Q: I saw you mentioned the Thanksgiving tourney next year at MSG that includes IU. In light of the collapse of the conference, I’m hopeful that you will report Uconn has a lot of tough non-conference games scheduled in the upcoming years. So, who can we expect to see the Huskies be playing outside of the conference? Is it time to drop the instate cupcake games?
A: Hi Sam. UConn and Quinnipiac crossed paths in the Virgin Islands this year, UConn winning in double OT, and Fairfield played a close game at XL in Dec. 2011. The Huskies last played Yale in 2003, Central in 2005, Sacred Heart in 2006 and Hartford in 2008, so the in-state games have been gone for a while. Personally, I’d rather see UConn play teams from Connecticut than soft opponents from outside the state, such as Maryland-Eastern Shore, Coppin State, Fordham, etc. … That’s just me.
… Your larger question is the strength of the nonconference schedule. Once UConn knows its league opponents and commitments, we’ll have a better idea of what they will do going forward, and if the new conference doesn’t provide the desired RPI strength, it’s a no-brainer that UConn will have to “schedule up.” But I wouldn’t expect anything too dramatic. Playing power-nonconference games usually means a home-and-home agreement, which means UConn would have to give up a home game and so would the other team. You can only do so many of those at one time. UConn likes playing home games, and the new league, once play starts in January, will be much more taxing in terms of travel than the old Big East, with two teams in Texas, two in Florida, etc. … Certainly, UConn would be interested in renewing some of the disappearing Big East rivalries, but for these reasons that will be complicated.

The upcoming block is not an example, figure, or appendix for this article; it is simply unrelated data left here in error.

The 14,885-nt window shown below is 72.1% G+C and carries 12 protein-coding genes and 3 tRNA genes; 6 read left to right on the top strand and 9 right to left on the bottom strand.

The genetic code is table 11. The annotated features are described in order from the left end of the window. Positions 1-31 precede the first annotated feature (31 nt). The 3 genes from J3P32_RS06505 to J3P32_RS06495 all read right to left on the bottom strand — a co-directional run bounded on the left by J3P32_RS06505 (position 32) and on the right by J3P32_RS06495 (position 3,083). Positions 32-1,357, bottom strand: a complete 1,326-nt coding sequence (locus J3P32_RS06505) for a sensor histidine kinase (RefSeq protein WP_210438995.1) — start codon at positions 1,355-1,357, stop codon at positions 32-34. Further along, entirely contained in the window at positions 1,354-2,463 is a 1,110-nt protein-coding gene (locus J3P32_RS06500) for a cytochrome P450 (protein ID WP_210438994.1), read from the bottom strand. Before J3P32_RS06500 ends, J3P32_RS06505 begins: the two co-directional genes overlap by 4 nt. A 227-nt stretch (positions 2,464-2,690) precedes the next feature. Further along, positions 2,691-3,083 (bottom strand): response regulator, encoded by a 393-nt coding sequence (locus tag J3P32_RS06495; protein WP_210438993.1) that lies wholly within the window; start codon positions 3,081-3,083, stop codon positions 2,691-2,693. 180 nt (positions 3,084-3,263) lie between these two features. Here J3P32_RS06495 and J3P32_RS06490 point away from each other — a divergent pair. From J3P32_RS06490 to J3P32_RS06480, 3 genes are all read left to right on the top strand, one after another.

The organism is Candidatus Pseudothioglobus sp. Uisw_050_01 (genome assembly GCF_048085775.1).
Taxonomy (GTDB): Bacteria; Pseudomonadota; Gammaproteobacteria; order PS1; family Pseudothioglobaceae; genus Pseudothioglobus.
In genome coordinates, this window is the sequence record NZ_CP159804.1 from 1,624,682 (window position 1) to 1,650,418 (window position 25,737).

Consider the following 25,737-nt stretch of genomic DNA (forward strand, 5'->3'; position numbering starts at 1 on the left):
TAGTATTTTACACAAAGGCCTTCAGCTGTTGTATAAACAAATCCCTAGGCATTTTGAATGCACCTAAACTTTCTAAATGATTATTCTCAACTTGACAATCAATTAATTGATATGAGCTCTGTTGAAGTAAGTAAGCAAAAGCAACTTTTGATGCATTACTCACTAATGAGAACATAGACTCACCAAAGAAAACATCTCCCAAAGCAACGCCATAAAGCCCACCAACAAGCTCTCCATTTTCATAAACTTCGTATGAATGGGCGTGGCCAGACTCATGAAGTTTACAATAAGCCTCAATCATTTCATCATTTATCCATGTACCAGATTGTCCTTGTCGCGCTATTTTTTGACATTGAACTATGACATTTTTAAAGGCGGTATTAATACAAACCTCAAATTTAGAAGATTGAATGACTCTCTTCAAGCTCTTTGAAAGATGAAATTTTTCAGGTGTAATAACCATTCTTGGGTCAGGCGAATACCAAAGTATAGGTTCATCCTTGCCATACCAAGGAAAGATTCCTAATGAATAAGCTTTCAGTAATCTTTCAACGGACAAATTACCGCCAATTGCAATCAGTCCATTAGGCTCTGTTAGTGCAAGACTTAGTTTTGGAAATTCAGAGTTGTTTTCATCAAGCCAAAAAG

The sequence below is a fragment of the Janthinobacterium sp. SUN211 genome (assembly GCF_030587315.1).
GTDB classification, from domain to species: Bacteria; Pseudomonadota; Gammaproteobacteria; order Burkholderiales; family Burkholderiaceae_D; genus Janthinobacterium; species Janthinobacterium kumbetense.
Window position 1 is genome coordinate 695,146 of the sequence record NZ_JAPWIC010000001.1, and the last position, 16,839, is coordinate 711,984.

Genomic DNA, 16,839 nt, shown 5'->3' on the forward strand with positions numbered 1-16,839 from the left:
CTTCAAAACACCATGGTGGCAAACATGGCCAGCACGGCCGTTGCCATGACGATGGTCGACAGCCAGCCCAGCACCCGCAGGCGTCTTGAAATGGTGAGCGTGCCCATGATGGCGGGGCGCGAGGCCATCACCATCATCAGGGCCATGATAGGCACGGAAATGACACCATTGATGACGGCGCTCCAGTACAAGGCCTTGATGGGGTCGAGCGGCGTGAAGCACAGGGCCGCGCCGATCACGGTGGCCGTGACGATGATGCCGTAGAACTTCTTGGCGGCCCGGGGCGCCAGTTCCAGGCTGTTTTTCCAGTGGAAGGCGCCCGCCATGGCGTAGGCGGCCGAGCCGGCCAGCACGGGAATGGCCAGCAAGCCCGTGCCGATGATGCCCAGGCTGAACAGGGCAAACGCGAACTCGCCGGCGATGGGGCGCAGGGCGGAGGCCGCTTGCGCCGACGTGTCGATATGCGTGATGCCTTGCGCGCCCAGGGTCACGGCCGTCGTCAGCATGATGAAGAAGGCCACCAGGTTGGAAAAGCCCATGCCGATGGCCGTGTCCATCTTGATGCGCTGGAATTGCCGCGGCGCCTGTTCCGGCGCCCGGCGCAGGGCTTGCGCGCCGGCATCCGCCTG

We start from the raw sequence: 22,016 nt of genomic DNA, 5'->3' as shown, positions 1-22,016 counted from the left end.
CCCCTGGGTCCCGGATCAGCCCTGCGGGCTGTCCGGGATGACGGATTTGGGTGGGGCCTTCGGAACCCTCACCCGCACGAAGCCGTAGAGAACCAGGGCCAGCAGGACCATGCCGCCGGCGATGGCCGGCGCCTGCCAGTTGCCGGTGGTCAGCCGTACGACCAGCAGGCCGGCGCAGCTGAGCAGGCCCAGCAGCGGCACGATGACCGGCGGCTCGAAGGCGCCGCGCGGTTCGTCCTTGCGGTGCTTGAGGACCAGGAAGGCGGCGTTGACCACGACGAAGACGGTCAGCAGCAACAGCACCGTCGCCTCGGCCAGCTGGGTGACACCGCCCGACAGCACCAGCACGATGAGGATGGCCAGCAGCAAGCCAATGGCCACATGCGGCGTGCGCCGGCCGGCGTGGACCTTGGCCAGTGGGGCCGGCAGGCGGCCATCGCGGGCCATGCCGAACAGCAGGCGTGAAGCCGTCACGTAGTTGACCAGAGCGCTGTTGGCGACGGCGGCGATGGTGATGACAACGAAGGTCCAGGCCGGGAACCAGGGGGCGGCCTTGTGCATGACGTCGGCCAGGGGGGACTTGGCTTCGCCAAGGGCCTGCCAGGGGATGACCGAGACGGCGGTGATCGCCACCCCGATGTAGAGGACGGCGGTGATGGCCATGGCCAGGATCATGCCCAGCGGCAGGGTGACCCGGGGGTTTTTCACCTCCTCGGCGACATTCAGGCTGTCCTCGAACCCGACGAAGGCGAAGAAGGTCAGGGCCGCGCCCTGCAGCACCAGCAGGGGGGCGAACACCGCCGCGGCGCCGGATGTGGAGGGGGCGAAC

Perhaps the new unnamed league will develop a “challenge” series with a power conference, along the lines of the Big East-SEC Challenge. Once everbody gets over their anger, maybe such a series between the “new Big East” and UConn’s new conference could be interesting.
One-shot neutral site games like the Armed Forces Classic, or the Jimmy V last season, can help upgrade without the home-and-home element.
But in any event, look for UConn’s future nonconference schedules to be typical of what nonconference schedules are – a handful of power conference opponents, some in tournaments, and the rest midmajors. This past season, UConn played Wake Forest and NC State, Washington, Michigan State and New Mexico, and its strength of schedule was consistently rated in the top 10. I just don’t see it getting very much harder than that.